Modeling Valuation and Core Affect in a Cognitive Architecture: The Impact of Valence and Arousal on Memory and Decision-Making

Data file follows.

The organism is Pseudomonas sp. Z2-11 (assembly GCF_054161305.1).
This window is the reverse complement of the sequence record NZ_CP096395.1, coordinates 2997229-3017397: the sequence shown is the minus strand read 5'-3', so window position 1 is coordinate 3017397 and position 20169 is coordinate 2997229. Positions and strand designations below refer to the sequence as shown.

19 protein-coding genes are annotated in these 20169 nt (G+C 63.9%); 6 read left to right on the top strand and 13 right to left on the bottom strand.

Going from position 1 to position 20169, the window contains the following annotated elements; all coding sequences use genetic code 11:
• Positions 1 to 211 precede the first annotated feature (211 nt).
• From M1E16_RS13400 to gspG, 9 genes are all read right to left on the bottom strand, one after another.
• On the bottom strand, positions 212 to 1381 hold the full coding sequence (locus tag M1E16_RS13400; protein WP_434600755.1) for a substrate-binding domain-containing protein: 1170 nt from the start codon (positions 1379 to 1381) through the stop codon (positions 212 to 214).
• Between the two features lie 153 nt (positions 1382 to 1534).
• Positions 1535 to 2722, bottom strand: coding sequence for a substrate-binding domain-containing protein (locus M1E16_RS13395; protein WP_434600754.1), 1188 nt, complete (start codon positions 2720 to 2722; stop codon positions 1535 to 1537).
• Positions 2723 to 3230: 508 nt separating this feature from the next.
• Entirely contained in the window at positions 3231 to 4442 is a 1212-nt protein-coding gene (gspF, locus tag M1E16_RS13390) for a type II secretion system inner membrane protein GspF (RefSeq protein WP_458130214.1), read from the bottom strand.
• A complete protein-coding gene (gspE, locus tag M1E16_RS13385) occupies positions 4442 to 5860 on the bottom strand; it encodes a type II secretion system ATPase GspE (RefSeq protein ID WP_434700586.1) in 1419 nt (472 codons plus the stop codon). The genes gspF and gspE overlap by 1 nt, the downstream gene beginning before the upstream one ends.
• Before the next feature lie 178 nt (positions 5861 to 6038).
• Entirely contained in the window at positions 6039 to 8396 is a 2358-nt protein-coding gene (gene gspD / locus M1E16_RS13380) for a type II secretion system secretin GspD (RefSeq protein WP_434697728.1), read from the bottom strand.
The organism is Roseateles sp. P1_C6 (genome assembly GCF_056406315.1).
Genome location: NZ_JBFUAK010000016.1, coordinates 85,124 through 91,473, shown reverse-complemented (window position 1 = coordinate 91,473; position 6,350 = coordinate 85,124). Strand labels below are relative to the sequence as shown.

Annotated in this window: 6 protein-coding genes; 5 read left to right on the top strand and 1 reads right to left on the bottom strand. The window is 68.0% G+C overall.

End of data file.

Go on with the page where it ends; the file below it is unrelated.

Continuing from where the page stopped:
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A novel approach to adding primitive evaluative capabilities to a cognitive architecture is proposed. Two sub-symbolic quantities called valuation and arousal are learned for each declarative memory element based on usage statistics and the reward it generates. As a result, each memory element can be characterized as positive or negative and having a certain degree of affective intensity. In turn, these characteristics affect the latency and probability of retrieval for that memory element. Two global accumulators called core-affect-valuation and core-affect-arousal are computed as weighted sums of all retrievable valuations and arousals, respectively. The weights reflect usage history, context relevance, and reward accrual for all retrievable memory elements. These accumulators describe the general disposition or mood of the system. Core affect dynamics are used as reward signals to learn valuation and arousal values for new objects or events. The new architectural mechanism is used to develop two models that demonstrate the impact of affective valence and arousal on memory and decision-making. The models are fit to datasets from the literature and make novel predictions. The value of including valuation and core affect mechanisms in a cognitive architecture is discussed.

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